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We are all lepers

Lepers of Molokai
If you know the life of St. Francis of Assisi, you can skip this first part. If you don't, he was a young man of what appeared to be joy: parties, lots of friends, women, wine and song: the 12th century version of a playboy.

He wanted something more, though. Despite all the fun, he knew he was missing something. He though going to war was the answer - he'd be a hero. That didn't work out well.

He was used to a life of luxury and fun. The people he knew were the "beautiful people" - dressed in fine cloths and had all the advantages.

Francis, in his search for whatever it was that he was missing, took to walking in the countryside near Assisi. That's when he saw the lepers. Oh, he knew about the lepers; everyone did. They were committed to staying outside the city walls, left to their grotesque disease, without any means of support - medical, financial, emotional. They were disgusting. Francis was rightly repelled.

But there was something about them...

One day, Francis came face to face with a leper. Imagine being in a dark alley, in a foreign place, faced by a huge man with a knife. That's the fear that Francis felt. More than than that, he was horrified, disgusted.

And then, Francis (for reasons that only God knows) embraced and kissed the leper. From then on, Francis' life took on a new tone - one that heard the music of God's voice.

On my way to work this morning, I saw a man waiting for the light to change so he could cross the street. He became impatient, and starting yelling and flailing his arms - as if he could make the lights change at this will. Outwardly, the man looked fine, but he is a leper.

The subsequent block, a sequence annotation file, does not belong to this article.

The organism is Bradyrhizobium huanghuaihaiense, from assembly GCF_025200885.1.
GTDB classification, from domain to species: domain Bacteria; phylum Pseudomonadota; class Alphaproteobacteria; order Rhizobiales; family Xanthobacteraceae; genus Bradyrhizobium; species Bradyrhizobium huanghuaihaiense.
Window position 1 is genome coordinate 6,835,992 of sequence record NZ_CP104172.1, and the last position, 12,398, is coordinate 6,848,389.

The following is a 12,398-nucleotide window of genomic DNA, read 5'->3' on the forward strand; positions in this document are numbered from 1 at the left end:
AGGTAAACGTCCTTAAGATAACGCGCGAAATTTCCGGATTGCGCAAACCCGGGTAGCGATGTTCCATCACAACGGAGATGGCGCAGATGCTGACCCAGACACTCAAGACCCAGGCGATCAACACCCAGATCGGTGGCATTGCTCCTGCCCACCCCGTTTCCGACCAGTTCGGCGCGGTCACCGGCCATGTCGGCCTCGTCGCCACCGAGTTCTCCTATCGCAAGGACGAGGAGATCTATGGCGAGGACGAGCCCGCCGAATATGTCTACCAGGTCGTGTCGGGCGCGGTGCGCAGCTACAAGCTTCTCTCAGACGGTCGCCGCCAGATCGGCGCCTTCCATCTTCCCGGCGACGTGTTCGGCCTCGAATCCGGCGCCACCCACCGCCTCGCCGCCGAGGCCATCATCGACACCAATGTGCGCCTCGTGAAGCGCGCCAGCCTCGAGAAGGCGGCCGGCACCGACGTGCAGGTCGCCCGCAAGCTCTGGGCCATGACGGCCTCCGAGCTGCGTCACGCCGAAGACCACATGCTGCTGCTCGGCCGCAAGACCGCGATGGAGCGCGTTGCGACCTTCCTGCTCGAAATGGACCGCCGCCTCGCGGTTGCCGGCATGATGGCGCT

I had to take my Dark-Haired Daughter in for her monthly blood draw this morning. She has to do this because of a medication she takes for bipolar disorder. She's a leper.

Last night, at my husband's soccer game, the father of one of his players showed up and caused a disturbance. That man too has bipolar disorder, and isn't taking care of himself. He's a leper.

One of my friends is studying nursing. She was working in the ER when a drunk driver was brought in and she had to care for him. She learned he had killed two people in a car accident, one of whom was a friend of hers. She did not want to care for this man - she wanted nothing more than for him to die. They are both lepers.

We are all lepers. There is something in all of us that repels, makes us disfigured from the image that God has for us, that makes us outcasts in His Kingdom. We choose things that make us ugly: anger, lust, alcohol, control, power, selfishness.

Unlike a person with leprosy, however, we can change. We can look at ourselves honestly and pray for the strength to become clean. We can see whatever it is that Francis saw in that leper and embrace it, draw strength from it, acknowledge it, and know that God loves us in our imperfections, but wants so much more for us.

Yes, we are all lepers, in need of aid, and God offers it to us in His Son. We are all lepers.

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